At this point we also swapped the Triumph uprights from side to side, this allows the engine and gearbox to sit about 8" further back in the chassis for better balance.

The pictures on the right show the finished chassis before and after paint.

Far right the rolling chassis has been built up with all ancillary parts fitted, the engine, gearbox, clutch, and brakes have been fitted too.

The car currently sits on it own wheels and is now waiting for the wiring loom to be fitted and terminated before being fired up and tested.


Now we have a more or less finished chassis the time has come to start the long drawn out process of preparing the bodywork for paint and subsequent re fitting to the chassis. At this point I decided that since we were going to be using Morris 1000 window frames in the best traditions of Rochdale Motor Panels that we might as well use the rest of the door furniture from the Morris too.

As simple as it sounds we did have to modify the GT doors to take the Morris 1000 door handles, the series of pictures below show how this was done.


The first job is to take a mould from the inside of the Morris 1000 door skin, two of these would be needed, one for each door.

The next stage is to cut out a portion of the GT door skin (in the correct position) to accommodate the newly manufactured repair panel. This hole is then recessed so that the repair panel sits flush on the outside of the door. It is then bonded into place as can be seen on the right and below

With the door modifications done we can start to finish the preparation of the main body shell for painting and refitting.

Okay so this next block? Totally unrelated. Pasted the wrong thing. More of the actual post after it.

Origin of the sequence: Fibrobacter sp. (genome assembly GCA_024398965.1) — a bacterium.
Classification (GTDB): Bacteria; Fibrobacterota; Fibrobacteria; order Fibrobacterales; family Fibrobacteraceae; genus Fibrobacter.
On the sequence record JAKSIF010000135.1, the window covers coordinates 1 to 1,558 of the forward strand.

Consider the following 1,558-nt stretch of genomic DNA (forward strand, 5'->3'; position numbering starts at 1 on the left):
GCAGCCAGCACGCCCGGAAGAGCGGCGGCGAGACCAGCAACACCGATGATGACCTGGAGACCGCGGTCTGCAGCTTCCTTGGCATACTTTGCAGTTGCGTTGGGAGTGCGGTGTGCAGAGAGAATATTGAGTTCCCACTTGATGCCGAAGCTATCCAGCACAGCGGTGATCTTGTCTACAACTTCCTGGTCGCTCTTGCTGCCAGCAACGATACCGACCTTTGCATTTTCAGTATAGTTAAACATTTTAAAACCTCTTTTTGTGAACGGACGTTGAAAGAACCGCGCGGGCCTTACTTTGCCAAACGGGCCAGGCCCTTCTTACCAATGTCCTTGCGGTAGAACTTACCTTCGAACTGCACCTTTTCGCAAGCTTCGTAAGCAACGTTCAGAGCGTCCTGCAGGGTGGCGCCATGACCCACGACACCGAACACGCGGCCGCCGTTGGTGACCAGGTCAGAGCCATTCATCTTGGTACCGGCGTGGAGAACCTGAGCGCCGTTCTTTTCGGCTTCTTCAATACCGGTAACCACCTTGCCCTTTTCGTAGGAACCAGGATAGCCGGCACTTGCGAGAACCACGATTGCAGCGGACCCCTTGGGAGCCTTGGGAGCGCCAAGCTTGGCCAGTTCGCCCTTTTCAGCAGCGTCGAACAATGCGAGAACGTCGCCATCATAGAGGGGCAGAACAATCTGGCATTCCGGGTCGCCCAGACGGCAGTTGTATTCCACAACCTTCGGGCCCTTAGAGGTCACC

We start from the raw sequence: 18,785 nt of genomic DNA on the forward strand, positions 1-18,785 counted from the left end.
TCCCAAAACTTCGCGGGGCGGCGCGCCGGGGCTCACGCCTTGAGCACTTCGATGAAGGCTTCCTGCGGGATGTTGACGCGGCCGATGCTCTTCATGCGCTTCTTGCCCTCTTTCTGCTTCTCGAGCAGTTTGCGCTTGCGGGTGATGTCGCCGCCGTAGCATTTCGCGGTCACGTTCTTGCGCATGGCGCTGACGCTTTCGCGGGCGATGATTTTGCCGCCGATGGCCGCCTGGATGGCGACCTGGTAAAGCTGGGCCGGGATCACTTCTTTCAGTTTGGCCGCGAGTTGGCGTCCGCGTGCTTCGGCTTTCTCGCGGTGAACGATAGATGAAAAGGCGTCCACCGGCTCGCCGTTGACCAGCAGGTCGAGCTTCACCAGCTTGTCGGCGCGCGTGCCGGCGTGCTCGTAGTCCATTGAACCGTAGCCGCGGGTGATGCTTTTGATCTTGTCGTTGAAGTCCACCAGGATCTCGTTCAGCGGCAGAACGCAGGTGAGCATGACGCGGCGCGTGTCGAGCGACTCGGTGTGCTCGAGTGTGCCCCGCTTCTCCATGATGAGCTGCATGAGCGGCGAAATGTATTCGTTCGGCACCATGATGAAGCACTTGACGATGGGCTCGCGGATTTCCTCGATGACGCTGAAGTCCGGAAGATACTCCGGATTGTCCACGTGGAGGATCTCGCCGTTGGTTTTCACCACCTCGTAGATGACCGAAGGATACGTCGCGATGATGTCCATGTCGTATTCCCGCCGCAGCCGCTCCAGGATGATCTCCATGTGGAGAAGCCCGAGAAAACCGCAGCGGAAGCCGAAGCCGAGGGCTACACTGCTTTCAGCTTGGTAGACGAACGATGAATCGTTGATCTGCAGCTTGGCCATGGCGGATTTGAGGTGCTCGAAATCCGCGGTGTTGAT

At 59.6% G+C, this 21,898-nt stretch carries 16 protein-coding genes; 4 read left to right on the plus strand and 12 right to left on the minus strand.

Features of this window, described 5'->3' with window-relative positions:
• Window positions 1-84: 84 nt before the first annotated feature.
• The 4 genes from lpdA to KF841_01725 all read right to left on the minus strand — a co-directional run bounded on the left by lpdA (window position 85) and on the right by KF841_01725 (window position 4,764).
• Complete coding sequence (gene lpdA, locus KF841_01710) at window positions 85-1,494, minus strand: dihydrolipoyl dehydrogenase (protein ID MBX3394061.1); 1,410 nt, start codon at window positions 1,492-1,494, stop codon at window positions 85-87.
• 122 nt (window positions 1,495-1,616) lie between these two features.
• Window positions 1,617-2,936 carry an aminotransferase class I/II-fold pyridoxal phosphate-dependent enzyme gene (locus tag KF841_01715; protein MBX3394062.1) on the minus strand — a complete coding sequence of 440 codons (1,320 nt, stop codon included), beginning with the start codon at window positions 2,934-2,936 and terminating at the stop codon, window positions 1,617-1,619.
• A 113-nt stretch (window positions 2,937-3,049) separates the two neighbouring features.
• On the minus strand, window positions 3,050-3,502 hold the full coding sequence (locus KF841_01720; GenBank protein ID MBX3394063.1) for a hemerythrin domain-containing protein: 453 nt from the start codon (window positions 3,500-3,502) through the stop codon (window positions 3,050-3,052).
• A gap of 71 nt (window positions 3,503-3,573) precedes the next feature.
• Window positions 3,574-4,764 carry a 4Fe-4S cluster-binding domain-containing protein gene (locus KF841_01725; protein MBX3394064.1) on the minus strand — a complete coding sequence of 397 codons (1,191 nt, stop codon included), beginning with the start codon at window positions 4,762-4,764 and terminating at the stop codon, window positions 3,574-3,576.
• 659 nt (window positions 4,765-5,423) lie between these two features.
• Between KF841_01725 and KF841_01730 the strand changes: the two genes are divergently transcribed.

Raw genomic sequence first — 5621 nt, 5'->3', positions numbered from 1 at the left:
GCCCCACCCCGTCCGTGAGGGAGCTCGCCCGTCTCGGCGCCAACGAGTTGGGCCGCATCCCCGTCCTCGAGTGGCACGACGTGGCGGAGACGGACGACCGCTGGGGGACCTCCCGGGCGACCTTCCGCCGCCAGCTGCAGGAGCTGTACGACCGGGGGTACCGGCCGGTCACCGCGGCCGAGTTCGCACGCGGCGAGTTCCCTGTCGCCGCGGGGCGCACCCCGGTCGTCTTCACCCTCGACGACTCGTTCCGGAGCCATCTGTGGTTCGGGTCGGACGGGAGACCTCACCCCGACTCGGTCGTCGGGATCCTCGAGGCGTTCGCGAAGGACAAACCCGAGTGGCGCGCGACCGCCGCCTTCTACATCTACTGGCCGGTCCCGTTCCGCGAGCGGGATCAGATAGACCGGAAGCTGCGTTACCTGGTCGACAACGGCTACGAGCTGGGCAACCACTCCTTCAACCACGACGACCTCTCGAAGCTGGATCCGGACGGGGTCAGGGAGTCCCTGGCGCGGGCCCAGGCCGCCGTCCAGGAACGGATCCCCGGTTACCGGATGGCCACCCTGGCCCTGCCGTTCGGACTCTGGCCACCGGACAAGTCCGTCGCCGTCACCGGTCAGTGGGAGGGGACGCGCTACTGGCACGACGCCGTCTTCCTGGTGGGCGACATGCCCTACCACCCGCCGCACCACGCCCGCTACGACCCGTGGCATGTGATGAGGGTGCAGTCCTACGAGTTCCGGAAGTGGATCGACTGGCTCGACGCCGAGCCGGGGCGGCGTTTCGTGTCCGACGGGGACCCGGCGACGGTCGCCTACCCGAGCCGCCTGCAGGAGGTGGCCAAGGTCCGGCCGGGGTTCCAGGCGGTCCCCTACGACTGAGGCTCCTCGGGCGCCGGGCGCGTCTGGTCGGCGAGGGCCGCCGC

We mould into the body any extra strengthening pieces which are necessary, in this case I decided that the front and rear lips needed to be strengthened so that they could be mounted onto the chassis without cracking or distorting. The picture on the left shows this process being done while the shell is still light enough to be manhandled easily.

Below are a few detailed pictures showing the repairs we had to make to the underside of the GT body shell before we could carry on to prepare it for painting.

Below a few detailed pictures of the body repairs on the outside of the GT shell.


After the extensive repair work we had to do to the GT's basic shell, both underneath and on the main body surface it was nice to finally get down to some good old paint preparation work.

The body was given the normal treatment and finally finished in high build primer.

At this stage we also decided to fit the doors to the body shell the final paint colour could then be applied.




The final coats of finish colour have been applied and as can be seen from the pictures adjacent the finished shell looks the part.

Having been asked to do the car in black I have to admit to a little feeling of trepidation, as black is a very unforgiving colour on any car let alone one which is almost 50 years old and made of glass fibre.




It was now time to mate the two parts of the car together once again and the question was have we managed to successfully build a chassis which could take our newly painted body shell without too much cutting and shutting.

The end result speaks for itself, yes we managed with a little persuasion to mount the two bits of the car together and the end result we think is actually quite sweet.